“We were tired of getting water from the well. I now just have to turn the tap on and water comes out”, Mabrodjé Fofana is happy to say. This student lives in Dioulabougo, a poor neighborhood in Man, the capital of the West region. In the common courtyard, where she lives with her parents and other residents, the two large wells have been replaced by water meters and pipes. “We paid 10,000 CFA francs instead of 120,000 CFA francs to be connected to the water network”, remembers Sanata Doumbia.
This mother lives a bit further away in the neighborhood. “We have drinking water… Here, drink and see for yourself”, she proposes to her visitors, serving them in a plastic glass. In the family courtyard, her daughters are washing the laundry. Further along, women are busy cooking. At the Doumbia’s, water is essential to daily life.
Involvement of local communities
It’s everybody’s business… While AFD is the donor for this “social connections” project, the contracting authority is the Ministry of Economic Infrastructure (MIE) via the project supervision unit of the C2D (Debt Reduction-Development Contract signed between France and Côte d’Ivoire). SODECI (Water Distribution Company in Côte d’Ivoire) is responsible for the implementation of the works, under the supervision of the National Drinking Water Office (ONEP).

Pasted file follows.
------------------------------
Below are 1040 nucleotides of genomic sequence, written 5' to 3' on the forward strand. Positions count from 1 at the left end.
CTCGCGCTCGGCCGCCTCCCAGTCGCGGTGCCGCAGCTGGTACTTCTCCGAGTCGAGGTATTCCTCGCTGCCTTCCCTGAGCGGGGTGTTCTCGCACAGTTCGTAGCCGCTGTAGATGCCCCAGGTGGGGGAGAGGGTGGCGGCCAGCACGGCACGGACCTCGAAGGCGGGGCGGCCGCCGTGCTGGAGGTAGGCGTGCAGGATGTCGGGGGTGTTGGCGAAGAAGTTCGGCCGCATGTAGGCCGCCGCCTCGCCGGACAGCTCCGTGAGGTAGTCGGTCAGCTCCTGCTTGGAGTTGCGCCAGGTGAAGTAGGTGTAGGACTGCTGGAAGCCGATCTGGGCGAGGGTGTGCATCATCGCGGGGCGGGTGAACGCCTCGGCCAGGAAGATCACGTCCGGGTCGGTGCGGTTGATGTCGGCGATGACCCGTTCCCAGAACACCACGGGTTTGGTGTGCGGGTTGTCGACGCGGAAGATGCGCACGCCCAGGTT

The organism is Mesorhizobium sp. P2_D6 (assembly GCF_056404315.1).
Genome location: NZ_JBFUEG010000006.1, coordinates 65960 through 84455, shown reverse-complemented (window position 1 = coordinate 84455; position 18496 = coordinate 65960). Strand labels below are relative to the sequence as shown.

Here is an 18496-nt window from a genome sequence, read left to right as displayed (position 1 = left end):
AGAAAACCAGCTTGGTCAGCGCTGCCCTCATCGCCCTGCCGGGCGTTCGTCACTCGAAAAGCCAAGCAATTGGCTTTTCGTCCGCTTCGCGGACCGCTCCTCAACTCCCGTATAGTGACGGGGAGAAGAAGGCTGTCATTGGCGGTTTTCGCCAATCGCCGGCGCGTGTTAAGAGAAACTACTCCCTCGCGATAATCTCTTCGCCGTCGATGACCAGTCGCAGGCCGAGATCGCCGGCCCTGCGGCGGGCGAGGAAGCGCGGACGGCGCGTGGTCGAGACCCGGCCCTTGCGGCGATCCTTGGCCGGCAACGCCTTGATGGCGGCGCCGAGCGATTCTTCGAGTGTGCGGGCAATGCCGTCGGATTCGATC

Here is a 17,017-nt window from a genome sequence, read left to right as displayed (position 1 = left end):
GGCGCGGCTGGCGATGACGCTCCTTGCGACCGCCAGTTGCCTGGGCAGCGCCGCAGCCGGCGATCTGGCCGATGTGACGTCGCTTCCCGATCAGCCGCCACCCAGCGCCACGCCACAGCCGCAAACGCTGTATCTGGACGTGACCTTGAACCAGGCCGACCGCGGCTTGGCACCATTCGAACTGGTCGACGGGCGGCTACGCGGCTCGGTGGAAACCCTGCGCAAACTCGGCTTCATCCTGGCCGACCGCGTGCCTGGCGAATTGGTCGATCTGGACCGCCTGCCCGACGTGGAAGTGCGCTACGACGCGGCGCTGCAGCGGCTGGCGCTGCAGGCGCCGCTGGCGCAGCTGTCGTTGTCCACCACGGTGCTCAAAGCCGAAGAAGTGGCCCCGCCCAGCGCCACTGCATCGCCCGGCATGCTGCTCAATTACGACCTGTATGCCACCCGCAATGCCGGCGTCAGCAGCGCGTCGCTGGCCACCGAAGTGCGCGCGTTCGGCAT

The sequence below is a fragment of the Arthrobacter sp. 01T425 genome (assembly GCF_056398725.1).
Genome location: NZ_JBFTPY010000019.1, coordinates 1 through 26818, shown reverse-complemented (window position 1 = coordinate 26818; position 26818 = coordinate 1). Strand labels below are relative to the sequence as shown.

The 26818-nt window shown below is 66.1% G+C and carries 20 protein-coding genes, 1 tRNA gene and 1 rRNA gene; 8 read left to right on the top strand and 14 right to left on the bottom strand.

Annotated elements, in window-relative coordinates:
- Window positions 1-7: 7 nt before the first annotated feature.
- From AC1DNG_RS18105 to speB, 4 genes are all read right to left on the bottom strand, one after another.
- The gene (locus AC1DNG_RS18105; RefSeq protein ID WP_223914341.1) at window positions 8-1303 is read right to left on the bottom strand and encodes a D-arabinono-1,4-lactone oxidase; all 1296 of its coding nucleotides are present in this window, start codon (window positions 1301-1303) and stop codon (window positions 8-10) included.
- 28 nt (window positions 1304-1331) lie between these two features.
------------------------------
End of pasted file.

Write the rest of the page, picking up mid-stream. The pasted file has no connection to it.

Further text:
For the project’s social support, MIE has called on the NGO Action Against Hunger (ACF). This NGO relies on local communities both to encourage people to buy into the project and to sensitize them to hygiene issues. “Our communities need to be reassured over the seriousness and effectiveness of the project. It is for this reason that we act as an interface to explain the merits of our action to them”, points out Idrissa Fadiga, neighborhood chief.
Our communities need to be reassured over the seriousness and effectiveness of the project.
In Biankouma, another city in the West, it is the traditional community chiefs who speak up. They speak to communities, but also bring their concerns to the attention of AFD. “More people need to be connected to have drinking water”, argues Diomandé. This traditional chief lives in a neighborhood of Biankoum, at the foot of a mountain. “We need a pipeline in the entire village. Our communities want to have water”, he adds. In Biankouma, as in Facobly, while some already benefit from activated social connections, several communities are still waiting their turn.
A total of 23,254 connections are planned for this entire first phase: 12,000 in the municipality of Abobo, in Abidjan, and 11,254 households in the West. A total of some FCFA 3bn has been invested. It is a bit more than just a beginning.